GLASGOW 2021, THE END OF COAL?

 

In the context of the Coronavirus and recovery from global recession, climate change continues to impact, and climate risks are increasing around the world. COVID-19 pandemic has brought devastation to millions around the world, disrupting many parts of the global economy. Governments all over the globe have stepped up to protect the lives and economic interests of their citizens. But climate change has continued, and it ultimately threatens life on earth. As countries begin to recover from the Coronavirus pandemic, COP26 countries must take the historic opportunity to tackle climate change at the same time – to build “back better, and greener”. As said by Alok Sharma, president of the COP, “We can deliver green recoveries across the globe that bring in good jobs, trillions in investment and ground-breaking new technology. And we must.” 

 

The COP26 summit will bring parties together to accelerate action towards the goals of the Paris Agreement and the UN Framework Convention on Climate Change. The main point discussed this year is to keep the temperature of the planet under control – limiting its increase to 1.5 degrees.  Science data dictates that by the second half of this century, the world should be producing less carbon than it takes out of the atmosphere. This is what reaching ‘net zero’ means.

 

Unsurprisingly, last Friday’s debate was coal dominated. As we know, coal was the main factor of the industrial revolution back in the 18th and 19th centuries. Since then, it has been at the center of industrial development all over the world mostly because of technological innovation rending the use of coal and its derivatives cheaply. 

 

However, fresh news stated that global emissions have risen by almost 5 per cent in 2021, day four of COP26 will focus on how to decarbonize the energy sector. This news gave rise to an uncommon world alliance with the announcement that more than 40 countries have pledged to quit coal in a new pact that could be one of the key legacies of the Glasgow gathering. Moreover, the agreement includes 18 new countries that for the first time are promising to either phase out or stop investing in new coal-fired power plants domestically and internationally, including Poland, Vietnam, and Chile.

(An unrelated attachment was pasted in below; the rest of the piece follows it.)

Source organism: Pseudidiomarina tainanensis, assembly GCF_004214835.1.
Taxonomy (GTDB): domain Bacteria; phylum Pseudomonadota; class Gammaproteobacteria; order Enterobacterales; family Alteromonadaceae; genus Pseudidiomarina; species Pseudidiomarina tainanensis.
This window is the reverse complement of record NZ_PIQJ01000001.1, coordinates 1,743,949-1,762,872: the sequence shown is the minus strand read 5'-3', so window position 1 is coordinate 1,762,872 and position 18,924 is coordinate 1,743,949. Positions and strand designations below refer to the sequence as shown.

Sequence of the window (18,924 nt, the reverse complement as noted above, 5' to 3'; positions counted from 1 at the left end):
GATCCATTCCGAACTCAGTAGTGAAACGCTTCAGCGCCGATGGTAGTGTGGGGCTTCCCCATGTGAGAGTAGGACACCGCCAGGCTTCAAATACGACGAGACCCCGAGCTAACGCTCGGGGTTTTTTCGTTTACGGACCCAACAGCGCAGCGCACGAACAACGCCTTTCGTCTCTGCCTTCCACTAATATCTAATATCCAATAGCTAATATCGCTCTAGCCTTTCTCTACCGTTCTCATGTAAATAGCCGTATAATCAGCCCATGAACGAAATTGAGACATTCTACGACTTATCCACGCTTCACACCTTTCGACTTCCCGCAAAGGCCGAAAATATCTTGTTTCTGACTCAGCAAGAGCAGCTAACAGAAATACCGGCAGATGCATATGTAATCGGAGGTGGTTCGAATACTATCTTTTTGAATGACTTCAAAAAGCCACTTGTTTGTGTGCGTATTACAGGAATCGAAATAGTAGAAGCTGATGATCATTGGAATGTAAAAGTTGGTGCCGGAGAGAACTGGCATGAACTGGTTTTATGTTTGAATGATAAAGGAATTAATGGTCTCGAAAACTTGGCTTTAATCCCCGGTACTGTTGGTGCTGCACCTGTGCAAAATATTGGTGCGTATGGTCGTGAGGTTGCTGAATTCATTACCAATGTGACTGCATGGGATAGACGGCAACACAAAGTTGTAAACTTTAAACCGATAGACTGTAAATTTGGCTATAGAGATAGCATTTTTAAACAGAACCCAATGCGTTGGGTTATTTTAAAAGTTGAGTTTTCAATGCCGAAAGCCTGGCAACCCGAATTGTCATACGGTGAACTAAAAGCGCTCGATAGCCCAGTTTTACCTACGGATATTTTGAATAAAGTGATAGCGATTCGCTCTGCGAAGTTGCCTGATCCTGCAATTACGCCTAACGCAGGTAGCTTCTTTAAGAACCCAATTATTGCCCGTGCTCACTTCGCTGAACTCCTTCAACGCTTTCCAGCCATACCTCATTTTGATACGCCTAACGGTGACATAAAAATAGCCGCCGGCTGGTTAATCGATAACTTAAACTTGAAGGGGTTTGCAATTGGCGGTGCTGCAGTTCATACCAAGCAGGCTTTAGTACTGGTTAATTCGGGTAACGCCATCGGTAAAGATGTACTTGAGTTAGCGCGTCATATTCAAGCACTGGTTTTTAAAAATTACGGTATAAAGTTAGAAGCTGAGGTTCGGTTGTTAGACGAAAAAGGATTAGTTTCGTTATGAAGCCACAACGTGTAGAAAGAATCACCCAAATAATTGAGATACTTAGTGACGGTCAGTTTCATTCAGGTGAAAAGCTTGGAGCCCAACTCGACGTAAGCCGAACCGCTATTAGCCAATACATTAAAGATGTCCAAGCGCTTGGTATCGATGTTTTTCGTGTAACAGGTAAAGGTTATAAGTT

COP president Alok Sharma promised to “consign coal to history”, as the world’s biggest contributor to carbon dioxide emissions. As we said before, coal being the start of industrialization, this is extremely challenging. Another 20 countries at least are expected to sign up to quit coal. However key details on time horizons and extent still need to be discussed. Another great advancement for Sharma’s goal is that the US, the UK, and Canada have pledged to end public financing for coal overseas by the end of next year. The pledge, also signed by five development banks including the European Investment Bank, commits to spend more resources on the transition to low-carbon power. China, Japan, and South Korea have all recently announced they will not finance overseas coal plants. But they have not signed on to stop international finance for all fossil fuels.

 

Even if the goal is to attain “net zero” the COP 26 pledge on coal would still allow some exploitation, for example in the case of gas power plants with carbon capture and storage technology. This is based on the Paris agreement saying: “We will end new direct public support for the international unabated fossil fuel energy sector by the end of 2022, except in limited and clearly defined circumstances that are consistent with a 1.5°C warming limit and the goals of the Paris Agreement,”. 

 

Overall, the international implication in this summit has been remarkable with most of the big producers together to sign the end of coal. However, on the other hand, some developing countries, such as Indonesia, tend to find the summit unfair. In fact, they consider that limiting their emissions in such a crucial phase of their economic, social, and most importantly industrial development will impeach them from reaching someday the status of other developed countries. On the other hand, the world’s actual situation added to the international pressure brought on by the summit implies that even if such countries may find resolutions unfair, or not aligned with their country’s objectives, they will sign the pledges. An additional challenge for developing countries will therefore be balancing national and international interests which again will create the necessity for international cohesion and agreements.  

 

https://ukcop26.org/wp-content/uploads/2021/07/COP26-Explained.pdf 

https://www.ft.com/content/f01342c5-d1af-4c36-8362-582b48767a05 

https://www.ft.com/content/fb270eaa-6648-42eb-8a75-96d0f257fde3 

Author: Samia Ismaili

 

GLASGOW 2021, THE END OF COAL?